Iran’s minister of communications and information technology is continuing to criticize unelected governmental bodies for their attempts to block social media and messaging services.
Iran’s judiciary shut down Telegram, a popular messaging service with approximately 40 million users in Iran, after conservative officials complained that national security vulnerabilities had been introduced by the Telegram servers and that the user information of tens of millions of Iranians was being stored outside of the country. The communications minister, Mohammad Javad Azari Jahromi, who has championed a more open online environment, said Iranians will use virtual private networks to bypass the current blocks on Telegram, thus creating more serious security challenges.
The blocking of Telegram is not the only obstacle hindering the efforts of the administration of President Hassan Rouhani. Following a parliamentary report on dual nationals working within government institutions, Iran’s Intelligence Ministry has written an open letter defending its monitoring of dual nationals. The issue has become a hot topic once again in conservative media outlets.
The “Final Report on the Investigation of the Status of Dual Nationals” was issued by Iran’s influential and powerful National Security and Foreign Policy commission headed by Alaeddin Borujerdi. The Intelligence Ministry letter was addressed to Borujerdi and attempted to clear the air about the ministry’s name in tracking and monitoring the 210 identified dual nationals working in various sectors of the government, including institutions run by the Rouhani administration. The letter addressed several points and requested that the report be corrected.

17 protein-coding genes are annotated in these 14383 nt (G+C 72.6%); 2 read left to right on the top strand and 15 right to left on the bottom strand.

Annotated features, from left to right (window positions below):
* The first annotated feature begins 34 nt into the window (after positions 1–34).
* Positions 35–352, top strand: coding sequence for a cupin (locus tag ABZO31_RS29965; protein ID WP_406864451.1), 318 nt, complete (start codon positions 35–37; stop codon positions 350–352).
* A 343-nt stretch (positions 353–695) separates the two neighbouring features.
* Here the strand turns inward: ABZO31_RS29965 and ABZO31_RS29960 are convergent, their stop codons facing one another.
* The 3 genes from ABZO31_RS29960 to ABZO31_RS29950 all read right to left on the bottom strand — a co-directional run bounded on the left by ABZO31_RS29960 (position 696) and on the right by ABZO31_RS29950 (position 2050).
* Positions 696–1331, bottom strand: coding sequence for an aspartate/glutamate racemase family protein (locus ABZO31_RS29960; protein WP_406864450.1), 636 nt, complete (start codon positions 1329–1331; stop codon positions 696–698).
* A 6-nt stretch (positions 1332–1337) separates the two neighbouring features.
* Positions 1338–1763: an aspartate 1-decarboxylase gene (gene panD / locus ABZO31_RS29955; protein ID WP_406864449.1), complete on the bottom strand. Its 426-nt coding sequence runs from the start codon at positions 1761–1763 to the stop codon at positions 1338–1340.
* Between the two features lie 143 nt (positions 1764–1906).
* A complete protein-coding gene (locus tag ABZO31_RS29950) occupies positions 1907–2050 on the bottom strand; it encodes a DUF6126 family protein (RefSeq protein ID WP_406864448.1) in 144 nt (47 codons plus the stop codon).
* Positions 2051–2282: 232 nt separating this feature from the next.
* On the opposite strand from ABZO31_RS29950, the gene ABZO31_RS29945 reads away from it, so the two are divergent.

The letter also addressed the politicization of the issue. The Intelligence Ministry, which vets those hired by the administration, is run by the administration. Borujerdi, a conservative politician, has long been a critic of the administration. He was also one of the first politicians to voice the need to block Telegram in the country, just days before the judicial decision, suggesting that he may have been informed of the decision in advance.
Despite the possible collapse of his signature foreign policy achievement, Rouhani has attempted to put on a brave face. He has been on the defensive ever since President Donald Trump announced that the United States will withdraw from the nuclear deal. Rouhani has sent Iran’s top nuclear negotiator, Foreign Minister Mohammad Javad Zarif, to Russia, China and Europe to see whether Iran can salvage the agreement.
In his latest speech, Rouhani said Iran would not respond to “pressure, sanctions, threats or even signs of war.” He said Iran will still try to resolve the nuclear issue through negotiations and diplomacy. According to Rouhani, many of Iran’s goals were achieved through the 2015 nuclear deal, including the recognition of Iran’s right to nuclear enrichment. On the removal of sanctions, Rouhani said that while Iran was not 100% successful in removing them, an 80% success rate is worth preserving.
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